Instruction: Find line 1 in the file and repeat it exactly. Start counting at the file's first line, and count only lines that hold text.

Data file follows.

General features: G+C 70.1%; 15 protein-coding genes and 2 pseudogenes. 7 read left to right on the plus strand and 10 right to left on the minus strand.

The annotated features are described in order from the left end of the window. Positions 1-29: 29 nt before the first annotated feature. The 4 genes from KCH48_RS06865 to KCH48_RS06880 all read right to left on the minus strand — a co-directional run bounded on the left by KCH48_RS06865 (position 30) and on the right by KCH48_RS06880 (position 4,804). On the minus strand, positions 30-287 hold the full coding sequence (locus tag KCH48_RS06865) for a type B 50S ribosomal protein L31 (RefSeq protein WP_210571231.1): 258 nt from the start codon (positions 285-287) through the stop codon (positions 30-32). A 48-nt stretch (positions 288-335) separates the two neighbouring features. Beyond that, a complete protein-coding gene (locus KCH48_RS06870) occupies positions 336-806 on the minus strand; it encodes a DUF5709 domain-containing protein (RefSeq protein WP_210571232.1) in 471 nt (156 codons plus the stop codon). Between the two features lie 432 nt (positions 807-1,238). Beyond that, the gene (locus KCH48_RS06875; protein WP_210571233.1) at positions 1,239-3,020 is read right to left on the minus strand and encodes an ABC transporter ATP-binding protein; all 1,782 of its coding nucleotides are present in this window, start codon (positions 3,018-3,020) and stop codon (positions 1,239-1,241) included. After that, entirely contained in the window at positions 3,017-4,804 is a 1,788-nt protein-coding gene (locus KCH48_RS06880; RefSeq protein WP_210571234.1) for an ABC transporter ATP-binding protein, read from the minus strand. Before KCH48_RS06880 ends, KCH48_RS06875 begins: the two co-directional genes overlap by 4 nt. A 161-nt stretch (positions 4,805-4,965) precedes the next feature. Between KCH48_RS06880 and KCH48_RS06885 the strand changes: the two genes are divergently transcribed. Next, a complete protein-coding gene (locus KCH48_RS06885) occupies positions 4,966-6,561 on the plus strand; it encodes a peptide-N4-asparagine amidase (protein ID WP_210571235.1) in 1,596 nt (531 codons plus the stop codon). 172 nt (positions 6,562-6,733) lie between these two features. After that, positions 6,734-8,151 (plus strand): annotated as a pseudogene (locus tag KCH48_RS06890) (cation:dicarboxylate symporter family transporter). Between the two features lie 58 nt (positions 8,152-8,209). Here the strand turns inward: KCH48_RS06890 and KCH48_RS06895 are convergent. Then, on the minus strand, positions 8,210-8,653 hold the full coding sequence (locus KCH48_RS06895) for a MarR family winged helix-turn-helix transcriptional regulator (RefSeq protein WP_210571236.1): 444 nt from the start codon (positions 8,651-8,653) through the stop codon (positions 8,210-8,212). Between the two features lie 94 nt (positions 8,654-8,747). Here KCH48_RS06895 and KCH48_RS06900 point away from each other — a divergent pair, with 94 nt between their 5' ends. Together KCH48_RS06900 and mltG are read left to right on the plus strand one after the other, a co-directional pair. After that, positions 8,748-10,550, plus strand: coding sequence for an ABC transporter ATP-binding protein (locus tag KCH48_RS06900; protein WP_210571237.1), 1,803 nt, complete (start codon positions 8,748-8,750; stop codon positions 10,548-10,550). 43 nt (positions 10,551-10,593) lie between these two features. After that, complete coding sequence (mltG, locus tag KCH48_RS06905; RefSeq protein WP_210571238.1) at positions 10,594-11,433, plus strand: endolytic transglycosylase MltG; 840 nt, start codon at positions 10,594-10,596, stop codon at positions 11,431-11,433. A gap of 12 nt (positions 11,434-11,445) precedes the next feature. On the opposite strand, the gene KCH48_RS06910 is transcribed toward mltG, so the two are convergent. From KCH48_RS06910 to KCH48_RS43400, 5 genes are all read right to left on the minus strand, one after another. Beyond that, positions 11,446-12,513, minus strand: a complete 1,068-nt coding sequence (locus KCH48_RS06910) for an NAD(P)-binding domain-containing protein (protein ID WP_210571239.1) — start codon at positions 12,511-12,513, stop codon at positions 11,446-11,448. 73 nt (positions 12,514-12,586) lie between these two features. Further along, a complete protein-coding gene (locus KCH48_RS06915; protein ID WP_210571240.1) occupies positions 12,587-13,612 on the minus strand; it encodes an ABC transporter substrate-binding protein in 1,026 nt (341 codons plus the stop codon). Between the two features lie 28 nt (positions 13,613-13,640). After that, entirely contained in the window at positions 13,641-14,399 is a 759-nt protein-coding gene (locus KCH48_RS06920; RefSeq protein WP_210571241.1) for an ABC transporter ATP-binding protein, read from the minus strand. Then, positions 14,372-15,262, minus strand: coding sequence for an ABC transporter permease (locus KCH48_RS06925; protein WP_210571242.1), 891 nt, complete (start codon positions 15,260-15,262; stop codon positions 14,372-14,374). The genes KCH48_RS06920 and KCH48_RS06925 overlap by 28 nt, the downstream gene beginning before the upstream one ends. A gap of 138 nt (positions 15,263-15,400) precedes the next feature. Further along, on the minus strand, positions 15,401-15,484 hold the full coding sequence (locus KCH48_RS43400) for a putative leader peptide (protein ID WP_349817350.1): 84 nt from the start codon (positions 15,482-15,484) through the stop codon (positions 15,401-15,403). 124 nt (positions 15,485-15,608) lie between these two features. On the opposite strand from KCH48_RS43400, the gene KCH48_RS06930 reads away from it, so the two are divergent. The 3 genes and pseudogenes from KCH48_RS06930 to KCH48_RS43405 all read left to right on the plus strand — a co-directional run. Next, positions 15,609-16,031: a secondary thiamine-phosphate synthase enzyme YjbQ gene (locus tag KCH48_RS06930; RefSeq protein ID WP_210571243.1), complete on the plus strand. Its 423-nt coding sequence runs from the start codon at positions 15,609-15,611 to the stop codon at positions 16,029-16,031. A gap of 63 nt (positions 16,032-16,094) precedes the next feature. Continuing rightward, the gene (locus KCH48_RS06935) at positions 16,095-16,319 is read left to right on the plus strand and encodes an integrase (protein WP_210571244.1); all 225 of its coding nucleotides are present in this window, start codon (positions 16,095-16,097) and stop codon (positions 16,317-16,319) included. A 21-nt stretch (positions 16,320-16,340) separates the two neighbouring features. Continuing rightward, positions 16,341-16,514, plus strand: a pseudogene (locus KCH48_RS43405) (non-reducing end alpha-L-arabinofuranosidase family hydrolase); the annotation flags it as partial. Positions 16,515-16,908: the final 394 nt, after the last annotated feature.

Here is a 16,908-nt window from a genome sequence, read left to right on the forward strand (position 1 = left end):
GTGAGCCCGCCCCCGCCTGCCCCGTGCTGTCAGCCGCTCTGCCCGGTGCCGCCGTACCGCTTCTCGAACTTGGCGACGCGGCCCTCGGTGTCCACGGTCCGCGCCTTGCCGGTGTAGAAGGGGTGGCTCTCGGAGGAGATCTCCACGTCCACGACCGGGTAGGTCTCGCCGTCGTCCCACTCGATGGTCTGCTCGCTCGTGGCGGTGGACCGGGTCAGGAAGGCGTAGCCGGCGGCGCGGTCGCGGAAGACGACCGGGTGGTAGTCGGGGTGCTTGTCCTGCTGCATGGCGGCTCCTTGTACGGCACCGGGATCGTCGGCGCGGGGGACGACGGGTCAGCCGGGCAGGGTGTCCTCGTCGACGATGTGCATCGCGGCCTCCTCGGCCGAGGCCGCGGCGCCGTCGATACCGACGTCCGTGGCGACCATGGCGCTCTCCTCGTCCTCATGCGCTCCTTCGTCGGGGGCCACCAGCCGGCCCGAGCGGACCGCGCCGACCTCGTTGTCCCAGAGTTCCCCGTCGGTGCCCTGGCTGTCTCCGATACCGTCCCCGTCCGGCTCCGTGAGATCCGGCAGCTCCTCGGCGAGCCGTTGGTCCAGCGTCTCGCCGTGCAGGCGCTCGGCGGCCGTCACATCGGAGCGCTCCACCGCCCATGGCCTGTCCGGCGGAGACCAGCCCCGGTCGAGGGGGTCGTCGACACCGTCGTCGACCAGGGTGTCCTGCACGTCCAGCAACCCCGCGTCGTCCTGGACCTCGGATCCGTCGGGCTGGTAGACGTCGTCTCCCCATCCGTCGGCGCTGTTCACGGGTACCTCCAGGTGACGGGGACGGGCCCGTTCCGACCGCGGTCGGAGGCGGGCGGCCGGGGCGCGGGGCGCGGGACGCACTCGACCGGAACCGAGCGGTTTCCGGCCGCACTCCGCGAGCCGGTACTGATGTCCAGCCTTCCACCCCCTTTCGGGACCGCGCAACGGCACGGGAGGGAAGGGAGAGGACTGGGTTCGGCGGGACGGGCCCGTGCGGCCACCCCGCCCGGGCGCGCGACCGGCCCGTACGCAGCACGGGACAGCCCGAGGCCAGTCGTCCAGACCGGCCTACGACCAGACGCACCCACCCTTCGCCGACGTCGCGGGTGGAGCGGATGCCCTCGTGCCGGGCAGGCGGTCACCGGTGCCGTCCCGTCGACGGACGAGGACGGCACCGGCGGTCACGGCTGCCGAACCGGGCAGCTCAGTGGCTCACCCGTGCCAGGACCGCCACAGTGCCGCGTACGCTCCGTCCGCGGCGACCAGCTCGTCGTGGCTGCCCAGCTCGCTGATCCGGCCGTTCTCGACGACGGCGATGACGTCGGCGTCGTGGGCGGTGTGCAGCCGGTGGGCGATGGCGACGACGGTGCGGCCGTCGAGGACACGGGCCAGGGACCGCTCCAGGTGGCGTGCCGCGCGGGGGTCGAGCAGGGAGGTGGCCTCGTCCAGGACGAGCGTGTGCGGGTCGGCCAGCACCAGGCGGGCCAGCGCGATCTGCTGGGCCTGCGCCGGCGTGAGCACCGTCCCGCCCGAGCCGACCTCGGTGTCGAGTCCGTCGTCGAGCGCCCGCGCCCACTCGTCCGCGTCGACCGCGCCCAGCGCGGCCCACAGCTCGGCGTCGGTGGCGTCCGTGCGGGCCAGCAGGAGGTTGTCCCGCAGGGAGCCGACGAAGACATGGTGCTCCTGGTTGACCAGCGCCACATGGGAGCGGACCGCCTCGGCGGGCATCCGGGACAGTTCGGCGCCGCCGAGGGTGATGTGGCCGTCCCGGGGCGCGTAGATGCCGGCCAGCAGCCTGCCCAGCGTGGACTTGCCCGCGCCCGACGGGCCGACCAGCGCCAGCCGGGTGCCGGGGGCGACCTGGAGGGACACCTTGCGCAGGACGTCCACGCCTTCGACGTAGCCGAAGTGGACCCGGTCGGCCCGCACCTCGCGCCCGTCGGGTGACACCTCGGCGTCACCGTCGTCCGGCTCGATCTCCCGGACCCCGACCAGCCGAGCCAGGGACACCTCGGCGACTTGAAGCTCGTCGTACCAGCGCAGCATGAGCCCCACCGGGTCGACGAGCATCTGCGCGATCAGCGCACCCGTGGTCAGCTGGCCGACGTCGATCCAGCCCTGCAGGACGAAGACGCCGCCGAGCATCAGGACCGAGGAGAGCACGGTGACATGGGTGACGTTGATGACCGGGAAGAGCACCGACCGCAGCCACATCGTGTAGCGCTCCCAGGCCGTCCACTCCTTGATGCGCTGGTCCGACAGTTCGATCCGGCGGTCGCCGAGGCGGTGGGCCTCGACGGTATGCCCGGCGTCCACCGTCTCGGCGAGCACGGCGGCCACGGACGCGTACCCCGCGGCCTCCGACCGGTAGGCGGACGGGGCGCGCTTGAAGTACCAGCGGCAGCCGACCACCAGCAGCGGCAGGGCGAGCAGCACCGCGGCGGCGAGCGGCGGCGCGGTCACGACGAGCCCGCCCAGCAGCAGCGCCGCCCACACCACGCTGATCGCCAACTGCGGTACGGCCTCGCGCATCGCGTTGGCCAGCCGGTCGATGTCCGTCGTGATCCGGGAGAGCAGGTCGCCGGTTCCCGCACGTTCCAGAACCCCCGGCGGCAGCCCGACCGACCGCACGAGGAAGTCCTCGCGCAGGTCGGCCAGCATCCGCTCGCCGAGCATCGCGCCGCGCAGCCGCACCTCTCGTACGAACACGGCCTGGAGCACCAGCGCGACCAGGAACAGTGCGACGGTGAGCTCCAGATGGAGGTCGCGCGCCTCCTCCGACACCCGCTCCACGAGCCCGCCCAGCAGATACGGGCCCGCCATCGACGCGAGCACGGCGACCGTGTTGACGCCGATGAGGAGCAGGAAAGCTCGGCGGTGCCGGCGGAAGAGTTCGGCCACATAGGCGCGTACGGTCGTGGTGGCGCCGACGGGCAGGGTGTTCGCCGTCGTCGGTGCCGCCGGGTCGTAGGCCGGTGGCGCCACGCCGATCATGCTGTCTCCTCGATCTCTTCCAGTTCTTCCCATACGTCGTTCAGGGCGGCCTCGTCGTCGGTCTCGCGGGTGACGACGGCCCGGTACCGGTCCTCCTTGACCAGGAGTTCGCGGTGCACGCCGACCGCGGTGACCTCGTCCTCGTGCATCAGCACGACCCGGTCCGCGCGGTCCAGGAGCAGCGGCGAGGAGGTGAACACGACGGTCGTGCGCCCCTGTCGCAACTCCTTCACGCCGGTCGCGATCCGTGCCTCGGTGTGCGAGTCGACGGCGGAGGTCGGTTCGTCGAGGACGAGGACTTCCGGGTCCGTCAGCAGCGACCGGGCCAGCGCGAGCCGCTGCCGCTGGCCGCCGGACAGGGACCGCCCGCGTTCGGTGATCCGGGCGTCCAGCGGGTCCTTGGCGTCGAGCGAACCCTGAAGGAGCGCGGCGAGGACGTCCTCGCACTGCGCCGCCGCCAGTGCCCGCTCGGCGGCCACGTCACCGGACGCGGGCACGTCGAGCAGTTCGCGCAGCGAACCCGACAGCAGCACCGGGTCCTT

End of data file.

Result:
General features: G+C 70.1%; 15 protein-coding genes and 2 pseudogenes. 7 read left to right on the plus strand and 10 right to left on the minus strand.